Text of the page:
And to Ce La Vie, Anabrea and Mulberry thank you for the comments and support.

  • mulberry1 profile image

    mulberry1 6 years ago

    Great information, esp. for anyone buying vintage clothing. Sad truth is many of us are well aware of the changing sizes. If you are an old size 8, 6, or 4 they no longer make clothes for you. (well, at least none that are age appropriate)

  • anabrea profile image

    anabrea 6 years ago from North Andover, Massachusetts

    Nice piece! Useful information and delightful to read as well. Perfect blend of form and function if you will.

  • Huntgoddess profile image

    Huntgoddess 6 years ago from Midwest U.S.A.

    Up, awesome, useful, beautiful, funny --- the whole however many number of yards (afraid to say "nine" right now LOL).

    I've always wanted to know about this stuff. I'm neither an apple nor a pear, but some weird hybrid fruit in between. I don't know. Maybe I'm the whole smoothie.

    My main issue is: long torso, short legs.

    But, that's only the beginning. I do like to sew, but I don't like to shop.

    When I do shop, it's usually at Goodwill or St. Vinnie's. Every time I spend serious money on clothes, I'm always so sorry later on.

    Bryanps: That's not "beggin the question". It's bringing up the question.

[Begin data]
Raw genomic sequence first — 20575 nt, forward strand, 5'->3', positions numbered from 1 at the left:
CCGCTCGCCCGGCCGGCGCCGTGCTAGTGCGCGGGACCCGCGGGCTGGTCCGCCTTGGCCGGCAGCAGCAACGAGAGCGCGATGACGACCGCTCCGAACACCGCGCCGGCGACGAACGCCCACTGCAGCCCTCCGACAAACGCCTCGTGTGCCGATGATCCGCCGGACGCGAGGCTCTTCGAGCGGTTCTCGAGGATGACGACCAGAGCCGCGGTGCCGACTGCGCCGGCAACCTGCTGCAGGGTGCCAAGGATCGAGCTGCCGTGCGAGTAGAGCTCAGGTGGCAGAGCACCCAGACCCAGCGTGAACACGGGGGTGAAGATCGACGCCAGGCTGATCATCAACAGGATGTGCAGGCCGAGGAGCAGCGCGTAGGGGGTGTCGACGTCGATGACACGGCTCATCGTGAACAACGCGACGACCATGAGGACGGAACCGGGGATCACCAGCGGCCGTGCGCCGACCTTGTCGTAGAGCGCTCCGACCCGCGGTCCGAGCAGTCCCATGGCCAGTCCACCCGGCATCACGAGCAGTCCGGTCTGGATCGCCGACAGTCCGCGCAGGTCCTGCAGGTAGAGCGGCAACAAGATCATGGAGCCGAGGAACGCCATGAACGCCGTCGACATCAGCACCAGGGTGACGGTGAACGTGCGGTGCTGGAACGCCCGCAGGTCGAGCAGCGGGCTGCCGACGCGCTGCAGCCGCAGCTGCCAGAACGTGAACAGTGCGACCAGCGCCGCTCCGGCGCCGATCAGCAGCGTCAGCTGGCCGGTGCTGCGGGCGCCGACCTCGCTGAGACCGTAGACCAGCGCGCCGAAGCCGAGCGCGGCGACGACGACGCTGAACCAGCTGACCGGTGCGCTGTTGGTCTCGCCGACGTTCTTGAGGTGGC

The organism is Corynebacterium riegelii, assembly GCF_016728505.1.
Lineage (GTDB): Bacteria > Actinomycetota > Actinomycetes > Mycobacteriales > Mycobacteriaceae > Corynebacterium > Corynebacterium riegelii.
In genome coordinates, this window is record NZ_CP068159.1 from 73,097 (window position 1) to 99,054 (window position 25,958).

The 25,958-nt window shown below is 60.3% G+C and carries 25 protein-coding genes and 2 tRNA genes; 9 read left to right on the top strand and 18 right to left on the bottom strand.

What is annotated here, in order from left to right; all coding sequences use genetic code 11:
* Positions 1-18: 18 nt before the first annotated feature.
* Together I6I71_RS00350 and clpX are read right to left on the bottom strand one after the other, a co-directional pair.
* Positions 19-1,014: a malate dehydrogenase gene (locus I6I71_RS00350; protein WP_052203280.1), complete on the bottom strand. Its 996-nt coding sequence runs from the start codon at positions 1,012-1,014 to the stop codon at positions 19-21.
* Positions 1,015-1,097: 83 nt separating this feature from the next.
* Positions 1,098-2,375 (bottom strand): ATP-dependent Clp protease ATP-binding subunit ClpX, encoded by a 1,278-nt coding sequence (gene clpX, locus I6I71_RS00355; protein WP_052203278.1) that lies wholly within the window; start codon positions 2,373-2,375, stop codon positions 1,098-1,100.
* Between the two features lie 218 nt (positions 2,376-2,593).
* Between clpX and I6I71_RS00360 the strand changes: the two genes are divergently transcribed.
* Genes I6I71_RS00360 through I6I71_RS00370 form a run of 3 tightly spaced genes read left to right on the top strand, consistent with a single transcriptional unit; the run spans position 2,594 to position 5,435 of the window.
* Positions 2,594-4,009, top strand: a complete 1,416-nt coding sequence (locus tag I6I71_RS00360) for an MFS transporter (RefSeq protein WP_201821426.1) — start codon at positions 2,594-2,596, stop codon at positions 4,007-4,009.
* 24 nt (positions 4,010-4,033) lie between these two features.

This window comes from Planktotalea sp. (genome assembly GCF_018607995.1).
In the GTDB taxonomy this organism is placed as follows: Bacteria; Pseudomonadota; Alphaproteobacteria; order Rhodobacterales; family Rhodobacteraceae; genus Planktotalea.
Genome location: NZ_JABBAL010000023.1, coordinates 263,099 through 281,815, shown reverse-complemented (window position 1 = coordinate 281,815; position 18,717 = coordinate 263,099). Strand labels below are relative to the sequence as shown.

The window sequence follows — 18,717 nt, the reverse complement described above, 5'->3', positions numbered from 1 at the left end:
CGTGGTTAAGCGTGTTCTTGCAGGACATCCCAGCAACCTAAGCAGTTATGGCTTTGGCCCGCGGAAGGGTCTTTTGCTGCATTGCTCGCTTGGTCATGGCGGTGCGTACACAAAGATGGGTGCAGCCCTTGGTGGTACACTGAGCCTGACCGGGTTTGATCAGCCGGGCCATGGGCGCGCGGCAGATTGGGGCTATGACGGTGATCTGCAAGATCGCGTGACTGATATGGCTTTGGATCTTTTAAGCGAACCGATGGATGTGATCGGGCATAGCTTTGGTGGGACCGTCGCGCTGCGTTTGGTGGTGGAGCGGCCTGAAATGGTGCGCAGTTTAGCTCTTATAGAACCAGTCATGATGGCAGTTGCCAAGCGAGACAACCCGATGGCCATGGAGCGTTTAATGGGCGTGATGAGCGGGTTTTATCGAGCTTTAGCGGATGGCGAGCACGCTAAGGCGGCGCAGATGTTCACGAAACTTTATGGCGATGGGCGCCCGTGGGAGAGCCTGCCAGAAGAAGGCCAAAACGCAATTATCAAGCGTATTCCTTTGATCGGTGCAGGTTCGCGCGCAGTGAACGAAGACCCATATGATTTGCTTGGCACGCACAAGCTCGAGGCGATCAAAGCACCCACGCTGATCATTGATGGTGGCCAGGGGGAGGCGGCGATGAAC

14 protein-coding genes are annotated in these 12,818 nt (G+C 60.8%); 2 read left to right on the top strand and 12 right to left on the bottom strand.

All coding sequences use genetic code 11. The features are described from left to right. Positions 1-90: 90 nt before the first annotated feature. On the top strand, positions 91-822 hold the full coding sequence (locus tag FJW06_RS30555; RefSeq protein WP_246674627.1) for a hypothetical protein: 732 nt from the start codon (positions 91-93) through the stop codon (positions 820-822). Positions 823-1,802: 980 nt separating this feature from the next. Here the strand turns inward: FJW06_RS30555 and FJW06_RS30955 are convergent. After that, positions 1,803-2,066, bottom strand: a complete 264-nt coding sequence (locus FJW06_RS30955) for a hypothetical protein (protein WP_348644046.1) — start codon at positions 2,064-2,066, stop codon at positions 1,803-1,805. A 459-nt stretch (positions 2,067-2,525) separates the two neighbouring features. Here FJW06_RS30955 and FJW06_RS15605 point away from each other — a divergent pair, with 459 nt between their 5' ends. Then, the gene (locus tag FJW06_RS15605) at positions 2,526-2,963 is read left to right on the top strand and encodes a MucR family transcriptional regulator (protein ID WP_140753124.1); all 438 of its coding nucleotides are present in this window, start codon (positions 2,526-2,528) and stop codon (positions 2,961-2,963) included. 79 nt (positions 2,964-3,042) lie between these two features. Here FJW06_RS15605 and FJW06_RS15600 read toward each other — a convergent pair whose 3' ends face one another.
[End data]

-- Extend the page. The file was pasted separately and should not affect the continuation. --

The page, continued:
• C'est La Vie profile image

    C'est La Vie 6 years ago from Florida

    This was a very interesting hub! I was always wondering that.

  • Tess45 profile image
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    Tess45 6 years ago from South Carolina

    Amymarie, it's a mystery to me too. I tried to find more information on that but there is none. I am an apple, too. I like to say I am hourglass with too much time at 12 and not enough at 6. I guess that makes more of an hour and half? One cool thing about being an apple, most apples have FANTASTIC legs.

  • amymarie_5 profile image

    amymarie_5 6 years ago from Chicago IL

    Thanks for putting this out there. I personally hate 'vanity' sizes. It just makes shopping all the more frustrating. I am apple shaped and shoppping is hard enough. My hips are riddiculously small and I am heavy on top. So this means I wear anything from a 4 to an 8. Sometimes I can fit in size 2 pants if they are cut low enough and I know I'm not that thin. I would love it if the designers went by actual measurements (like they do with mens clothing). Why they don't is a mystery to me.

  • Ivorwen profile image

    Ivorwen 6 years ago from Hither and Yonder

    Excellent article! When I was in high school, nearly everything in my closet was handmade or vintage. Imagine my surprise when I ordered a skirt according to my pattern size and ended up with this huge mess of material that didn't even come close to fitting!